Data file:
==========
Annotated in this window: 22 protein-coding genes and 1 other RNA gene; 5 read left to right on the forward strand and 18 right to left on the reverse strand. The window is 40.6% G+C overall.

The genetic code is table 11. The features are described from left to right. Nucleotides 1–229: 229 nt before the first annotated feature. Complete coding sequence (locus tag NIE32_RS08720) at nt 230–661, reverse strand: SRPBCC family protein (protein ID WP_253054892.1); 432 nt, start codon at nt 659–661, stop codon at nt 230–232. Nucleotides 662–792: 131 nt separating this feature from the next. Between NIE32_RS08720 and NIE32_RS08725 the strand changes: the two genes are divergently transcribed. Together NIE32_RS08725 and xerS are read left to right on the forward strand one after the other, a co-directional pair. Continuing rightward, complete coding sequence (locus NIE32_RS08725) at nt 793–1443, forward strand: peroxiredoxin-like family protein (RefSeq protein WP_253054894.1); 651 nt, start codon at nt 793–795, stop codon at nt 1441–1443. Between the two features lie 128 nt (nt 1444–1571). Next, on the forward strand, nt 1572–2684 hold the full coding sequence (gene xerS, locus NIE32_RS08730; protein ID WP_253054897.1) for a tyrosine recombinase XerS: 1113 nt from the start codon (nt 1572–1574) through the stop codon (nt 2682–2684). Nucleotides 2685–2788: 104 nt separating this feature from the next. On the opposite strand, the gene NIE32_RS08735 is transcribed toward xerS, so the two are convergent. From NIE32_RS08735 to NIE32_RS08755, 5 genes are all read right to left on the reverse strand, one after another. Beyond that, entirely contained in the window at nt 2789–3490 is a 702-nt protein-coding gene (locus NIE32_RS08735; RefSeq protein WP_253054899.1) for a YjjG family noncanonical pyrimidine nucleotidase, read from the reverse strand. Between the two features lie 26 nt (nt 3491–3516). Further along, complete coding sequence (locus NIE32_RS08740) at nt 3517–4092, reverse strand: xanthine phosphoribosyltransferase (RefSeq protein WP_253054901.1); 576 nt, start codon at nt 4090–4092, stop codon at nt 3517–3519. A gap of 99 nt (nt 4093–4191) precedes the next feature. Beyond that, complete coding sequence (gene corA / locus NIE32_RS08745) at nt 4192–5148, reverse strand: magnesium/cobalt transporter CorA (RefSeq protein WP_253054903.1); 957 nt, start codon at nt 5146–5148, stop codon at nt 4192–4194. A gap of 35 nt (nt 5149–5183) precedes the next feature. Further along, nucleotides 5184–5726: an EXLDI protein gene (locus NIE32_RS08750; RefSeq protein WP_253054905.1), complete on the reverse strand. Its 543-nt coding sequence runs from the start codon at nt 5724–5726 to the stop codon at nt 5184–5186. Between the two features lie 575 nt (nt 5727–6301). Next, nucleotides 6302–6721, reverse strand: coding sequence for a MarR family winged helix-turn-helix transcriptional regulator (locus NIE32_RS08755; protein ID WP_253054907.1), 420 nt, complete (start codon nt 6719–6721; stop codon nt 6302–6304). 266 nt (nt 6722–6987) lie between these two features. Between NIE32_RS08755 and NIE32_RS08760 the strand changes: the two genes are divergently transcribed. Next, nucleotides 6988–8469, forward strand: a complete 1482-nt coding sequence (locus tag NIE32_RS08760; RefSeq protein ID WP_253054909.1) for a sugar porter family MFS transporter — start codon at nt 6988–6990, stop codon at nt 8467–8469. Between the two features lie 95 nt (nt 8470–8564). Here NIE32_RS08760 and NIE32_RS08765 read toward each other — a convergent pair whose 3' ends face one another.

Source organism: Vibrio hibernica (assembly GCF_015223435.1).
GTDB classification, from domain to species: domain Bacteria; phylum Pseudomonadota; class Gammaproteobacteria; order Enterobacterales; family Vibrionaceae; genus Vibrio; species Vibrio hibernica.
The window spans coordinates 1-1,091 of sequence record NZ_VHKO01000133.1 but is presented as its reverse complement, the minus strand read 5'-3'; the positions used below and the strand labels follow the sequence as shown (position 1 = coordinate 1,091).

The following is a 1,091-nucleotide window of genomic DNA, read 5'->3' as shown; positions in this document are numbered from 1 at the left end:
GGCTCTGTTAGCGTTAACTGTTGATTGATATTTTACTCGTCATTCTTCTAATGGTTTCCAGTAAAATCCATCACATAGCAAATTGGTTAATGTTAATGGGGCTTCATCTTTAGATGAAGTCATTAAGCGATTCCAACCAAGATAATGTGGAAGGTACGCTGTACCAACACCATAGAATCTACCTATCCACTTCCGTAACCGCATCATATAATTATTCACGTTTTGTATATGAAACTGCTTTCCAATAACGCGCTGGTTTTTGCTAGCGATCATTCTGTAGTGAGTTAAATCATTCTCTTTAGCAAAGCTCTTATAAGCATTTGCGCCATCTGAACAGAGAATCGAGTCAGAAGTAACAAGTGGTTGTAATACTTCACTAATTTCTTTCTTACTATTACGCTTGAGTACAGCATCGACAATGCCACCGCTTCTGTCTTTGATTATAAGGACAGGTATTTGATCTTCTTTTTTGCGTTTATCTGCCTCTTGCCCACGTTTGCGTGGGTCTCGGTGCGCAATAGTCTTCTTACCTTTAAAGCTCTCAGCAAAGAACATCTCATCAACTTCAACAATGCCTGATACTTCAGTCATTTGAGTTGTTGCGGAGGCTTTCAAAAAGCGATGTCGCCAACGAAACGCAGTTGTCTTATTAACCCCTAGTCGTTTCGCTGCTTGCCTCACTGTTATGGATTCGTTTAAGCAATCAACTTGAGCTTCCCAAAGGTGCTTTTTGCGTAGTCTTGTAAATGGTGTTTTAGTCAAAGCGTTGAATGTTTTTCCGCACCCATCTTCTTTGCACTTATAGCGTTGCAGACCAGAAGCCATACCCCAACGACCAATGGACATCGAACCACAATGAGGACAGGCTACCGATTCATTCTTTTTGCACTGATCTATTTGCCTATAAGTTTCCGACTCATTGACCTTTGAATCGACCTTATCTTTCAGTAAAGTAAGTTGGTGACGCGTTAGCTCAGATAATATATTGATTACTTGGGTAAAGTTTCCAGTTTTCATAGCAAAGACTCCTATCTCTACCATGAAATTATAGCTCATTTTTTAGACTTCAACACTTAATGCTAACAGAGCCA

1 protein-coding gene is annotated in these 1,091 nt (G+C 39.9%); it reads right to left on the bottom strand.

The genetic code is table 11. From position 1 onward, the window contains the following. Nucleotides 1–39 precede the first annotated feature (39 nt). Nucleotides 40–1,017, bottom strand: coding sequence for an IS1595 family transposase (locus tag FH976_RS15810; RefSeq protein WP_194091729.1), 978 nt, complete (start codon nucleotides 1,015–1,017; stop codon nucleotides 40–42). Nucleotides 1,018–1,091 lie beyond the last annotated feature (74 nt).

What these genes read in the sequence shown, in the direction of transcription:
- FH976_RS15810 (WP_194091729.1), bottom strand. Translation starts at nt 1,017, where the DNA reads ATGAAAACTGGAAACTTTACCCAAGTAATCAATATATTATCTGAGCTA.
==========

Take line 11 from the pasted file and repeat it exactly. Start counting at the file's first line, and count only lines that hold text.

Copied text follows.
- FH976_RS15810 (WP_194091729.1), bottom strand. Translation starts at nt 1,017, where the DNA reads ATGAAAACTGGAAACTTTACCCAAGTAATCAATATATTATCTGAGCTA.